“Both techniques are relatively safe and can be performed with a fairly low rate of major complications in patients with high age and co-morbidities,” conclude the authors of the report in Circulation online April 20.
Dr. Kim Houlind, at Aarhus University Hospital and the University of Southern Denmark, Odense, and colleagues point out that the benefits of off-pump coronary artery bypass (OPCAB) are believed to be most pronounced in elderly patients who are at higher risk of complications after cardiac surgery. However, older patients are underrepresented in clinical trials.
The authors’ randomized trial was therefore designed to compare outcomes of conventional CABG with cardiopulmonary bypass (CCABG) to outcomes of OPCAB in 900 patients over 70 years of age. Their mean EuroScore was over 5, indicating moderate to high risk.
At 30 days after the procedure, the combined endpoint of death, stroke or MI had occurred in 10.2% of the on-pump group compared to 10.7% of the off-pump group – a nonsignificant difference (p=0.82), the investigators report.
The team also found no statistical difference in the individual components of the composite endpoint, although there were trends toward fewer strokes but more MIs in the off-pump arm.
After 6 months, mortality was 4.7% versus 4.2% in the on- and off-pump groups, respectively, (p=0.21), according to the report, and both groups reported significantly improved health-related quality of life.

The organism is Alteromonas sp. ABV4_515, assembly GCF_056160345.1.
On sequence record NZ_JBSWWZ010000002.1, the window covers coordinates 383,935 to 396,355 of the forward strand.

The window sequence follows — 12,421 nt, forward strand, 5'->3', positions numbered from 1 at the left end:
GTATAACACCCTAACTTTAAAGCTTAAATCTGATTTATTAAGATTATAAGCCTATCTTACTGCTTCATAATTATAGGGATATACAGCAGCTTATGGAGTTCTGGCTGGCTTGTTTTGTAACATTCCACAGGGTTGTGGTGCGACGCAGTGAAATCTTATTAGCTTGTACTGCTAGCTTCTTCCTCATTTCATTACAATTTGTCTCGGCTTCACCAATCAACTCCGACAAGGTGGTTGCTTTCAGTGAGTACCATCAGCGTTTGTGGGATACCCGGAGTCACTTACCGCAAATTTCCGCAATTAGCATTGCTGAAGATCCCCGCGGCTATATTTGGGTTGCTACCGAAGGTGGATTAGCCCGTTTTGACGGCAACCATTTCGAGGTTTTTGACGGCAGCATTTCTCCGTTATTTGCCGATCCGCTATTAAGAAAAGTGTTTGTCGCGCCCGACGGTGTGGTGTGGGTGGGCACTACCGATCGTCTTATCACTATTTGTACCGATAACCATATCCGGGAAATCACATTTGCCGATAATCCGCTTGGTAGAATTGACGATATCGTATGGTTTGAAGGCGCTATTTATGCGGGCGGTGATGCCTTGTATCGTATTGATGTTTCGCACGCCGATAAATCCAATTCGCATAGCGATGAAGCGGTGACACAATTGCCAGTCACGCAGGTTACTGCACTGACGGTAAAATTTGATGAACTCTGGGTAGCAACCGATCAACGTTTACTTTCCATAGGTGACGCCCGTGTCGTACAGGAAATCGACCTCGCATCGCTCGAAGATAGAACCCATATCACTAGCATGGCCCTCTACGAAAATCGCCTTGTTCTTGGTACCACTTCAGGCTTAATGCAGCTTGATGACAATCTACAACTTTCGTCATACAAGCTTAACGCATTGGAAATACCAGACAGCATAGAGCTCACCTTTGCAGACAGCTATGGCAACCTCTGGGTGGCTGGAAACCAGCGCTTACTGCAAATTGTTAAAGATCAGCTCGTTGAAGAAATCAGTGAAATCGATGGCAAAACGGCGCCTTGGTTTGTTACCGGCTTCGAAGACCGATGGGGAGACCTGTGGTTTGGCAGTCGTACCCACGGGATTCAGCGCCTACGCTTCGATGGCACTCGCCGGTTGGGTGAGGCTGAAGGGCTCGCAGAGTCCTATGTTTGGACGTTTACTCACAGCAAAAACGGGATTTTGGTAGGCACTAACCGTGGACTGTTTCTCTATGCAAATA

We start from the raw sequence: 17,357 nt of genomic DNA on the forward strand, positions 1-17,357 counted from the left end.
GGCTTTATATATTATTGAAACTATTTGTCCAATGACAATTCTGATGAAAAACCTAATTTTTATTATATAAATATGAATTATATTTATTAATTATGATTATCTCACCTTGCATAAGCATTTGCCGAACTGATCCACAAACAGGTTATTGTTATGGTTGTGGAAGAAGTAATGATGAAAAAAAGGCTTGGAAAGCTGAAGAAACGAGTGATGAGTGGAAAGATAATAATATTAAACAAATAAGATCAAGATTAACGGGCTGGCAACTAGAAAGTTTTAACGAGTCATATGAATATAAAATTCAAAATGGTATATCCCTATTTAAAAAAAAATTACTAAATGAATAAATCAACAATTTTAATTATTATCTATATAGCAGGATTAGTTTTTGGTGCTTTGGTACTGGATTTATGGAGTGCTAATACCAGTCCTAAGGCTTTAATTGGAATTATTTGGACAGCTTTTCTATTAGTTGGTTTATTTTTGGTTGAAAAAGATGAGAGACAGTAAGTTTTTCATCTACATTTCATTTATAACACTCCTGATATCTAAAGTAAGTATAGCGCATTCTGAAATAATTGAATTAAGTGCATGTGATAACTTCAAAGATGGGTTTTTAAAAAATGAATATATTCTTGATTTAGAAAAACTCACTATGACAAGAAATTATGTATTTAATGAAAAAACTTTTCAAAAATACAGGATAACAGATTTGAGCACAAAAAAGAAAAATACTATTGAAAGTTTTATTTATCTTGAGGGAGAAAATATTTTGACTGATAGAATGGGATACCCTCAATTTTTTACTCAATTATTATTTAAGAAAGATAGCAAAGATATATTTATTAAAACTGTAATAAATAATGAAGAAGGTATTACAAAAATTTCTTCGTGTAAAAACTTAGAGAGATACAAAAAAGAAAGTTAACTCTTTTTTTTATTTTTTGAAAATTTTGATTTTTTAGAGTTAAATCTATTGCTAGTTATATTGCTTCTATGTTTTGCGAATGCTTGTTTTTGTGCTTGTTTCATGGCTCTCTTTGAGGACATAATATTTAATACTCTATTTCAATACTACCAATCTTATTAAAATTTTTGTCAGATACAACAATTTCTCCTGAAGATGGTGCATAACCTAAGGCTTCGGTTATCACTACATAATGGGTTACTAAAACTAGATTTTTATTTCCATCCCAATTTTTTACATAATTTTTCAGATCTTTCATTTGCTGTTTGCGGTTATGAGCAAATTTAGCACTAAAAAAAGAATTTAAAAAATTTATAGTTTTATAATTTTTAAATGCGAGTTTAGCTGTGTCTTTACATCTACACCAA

Dr. Houlind and colleagues note that there has been a lot of discussion about surgeon experience in relation to outcomes of off-pump CABG. In the present study, surgeons were required to have performed twenty-five off-pump operations. Still, they were all more experienced in on-pump surgery, and so “a learning curve may have influenced the results.”
Nonetheless, the authors conclude, “We found no major advantage in using OPCAB in elderly patients with regard to major morbidity or self-assessed, health-related QoL.”
They add, “The present report does not include data on long-term morbidity and mortality. Further follow-up and angiographic control of graft patency are, however, planned and in the process of being performed.”